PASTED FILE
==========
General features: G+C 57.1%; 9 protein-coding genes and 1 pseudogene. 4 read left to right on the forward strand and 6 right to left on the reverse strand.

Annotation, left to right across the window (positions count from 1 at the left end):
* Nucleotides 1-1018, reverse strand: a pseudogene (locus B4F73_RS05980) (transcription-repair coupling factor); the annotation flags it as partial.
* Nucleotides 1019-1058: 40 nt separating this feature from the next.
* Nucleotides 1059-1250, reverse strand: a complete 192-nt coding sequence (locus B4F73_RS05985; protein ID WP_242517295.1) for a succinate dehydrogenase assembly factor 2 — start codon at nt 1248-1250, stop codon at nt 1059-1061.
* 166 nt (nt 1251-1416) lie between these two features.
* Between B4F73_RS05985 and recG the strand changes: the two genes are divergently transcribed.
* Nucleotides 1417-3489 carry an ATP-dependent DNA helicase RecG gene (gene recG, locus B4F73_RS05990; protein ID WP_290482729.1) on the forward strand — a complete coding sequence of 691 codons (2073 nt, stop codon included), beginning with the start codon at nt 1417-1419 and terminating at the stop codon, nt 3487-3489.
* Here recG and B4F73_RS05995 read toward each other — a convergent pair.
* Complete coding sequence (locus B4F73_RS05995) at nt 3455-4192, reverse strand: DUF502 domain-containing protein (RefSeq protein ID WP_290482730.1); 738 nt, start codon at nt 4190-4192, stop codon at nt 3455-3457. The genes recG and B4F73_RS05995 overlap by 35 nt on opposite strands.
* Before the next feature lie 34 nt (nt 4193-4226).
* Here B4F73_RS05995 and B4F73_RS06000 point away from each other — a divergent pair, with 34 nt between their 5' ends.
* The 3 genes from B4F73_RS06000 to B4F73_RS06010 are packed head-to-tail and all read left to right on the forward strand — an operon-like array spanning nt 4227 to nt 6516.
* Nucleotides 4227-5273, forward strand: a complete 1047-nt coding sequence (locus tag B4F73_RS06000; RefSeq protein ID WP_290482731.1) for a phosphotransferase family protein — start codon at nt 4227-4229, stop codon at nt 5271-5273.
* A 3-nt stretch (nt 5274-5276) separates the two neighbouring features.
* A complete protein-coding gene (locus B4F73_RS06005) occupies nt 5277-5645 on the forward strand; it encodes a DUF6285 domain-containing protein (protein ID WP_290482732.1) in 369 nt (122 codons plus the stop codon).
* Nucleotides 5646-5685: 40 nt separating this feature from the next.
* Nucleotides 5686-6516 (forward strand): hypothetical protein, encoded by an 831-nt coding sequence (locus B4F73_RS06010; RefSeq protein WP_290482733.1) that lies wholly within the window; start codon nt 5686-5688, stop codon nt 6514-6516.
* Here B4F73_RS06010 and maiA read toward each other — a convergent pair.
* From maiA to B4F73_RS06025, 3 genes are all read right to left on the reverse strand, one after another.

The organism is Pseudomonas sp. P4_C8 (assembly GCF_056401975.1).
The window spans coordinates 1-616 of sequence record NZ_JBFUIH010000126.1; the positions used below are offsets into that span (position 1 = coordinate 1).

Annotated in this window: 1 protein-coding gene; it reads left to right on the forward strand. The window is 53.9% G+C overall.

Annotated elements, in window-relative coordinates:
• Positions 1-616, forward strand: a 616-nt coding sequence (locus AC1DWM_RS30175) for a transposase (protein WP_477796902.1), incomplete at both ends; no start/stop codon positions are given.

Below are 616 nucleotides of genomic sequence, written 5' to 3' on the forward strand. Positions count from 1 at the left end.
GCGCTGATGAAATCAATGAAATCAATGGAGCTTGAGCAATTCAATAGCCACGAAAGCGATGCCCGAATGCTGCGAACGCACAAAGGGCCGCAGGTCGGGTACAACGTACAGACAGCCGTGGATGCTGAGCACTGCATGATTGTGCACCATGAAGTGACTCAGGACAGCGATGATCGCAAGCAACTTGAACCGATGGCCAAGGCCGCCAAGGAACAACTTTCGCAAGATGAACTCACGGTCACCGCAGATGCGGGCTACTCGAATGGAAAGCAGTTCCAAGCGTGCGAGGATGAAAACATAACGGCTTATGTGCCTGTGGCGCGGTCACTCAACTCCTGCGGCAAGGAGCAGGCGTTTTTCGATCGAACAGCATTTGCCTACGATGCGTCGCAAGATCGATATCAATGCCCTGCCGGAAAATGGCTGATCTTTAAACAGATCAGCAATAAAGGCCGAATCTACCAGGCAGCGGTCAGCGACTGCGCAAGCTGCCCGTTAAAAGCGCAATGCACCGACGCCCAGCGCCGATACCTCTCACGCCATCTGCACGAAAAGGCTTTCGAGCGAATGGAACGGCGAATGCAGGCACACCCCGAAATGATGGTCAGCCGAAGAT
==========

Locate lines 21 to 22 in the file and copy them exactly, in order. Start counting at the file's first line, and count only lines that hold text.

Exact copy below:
The organism is Pseudomonas sp. P4_C8 (assembly GCF_056401975.1).
The window spans coordinates 1-616 of sequence record NZ_JBFUIH010000126.1; the positions used below are offsets into that span (position 1 = coordinate 1).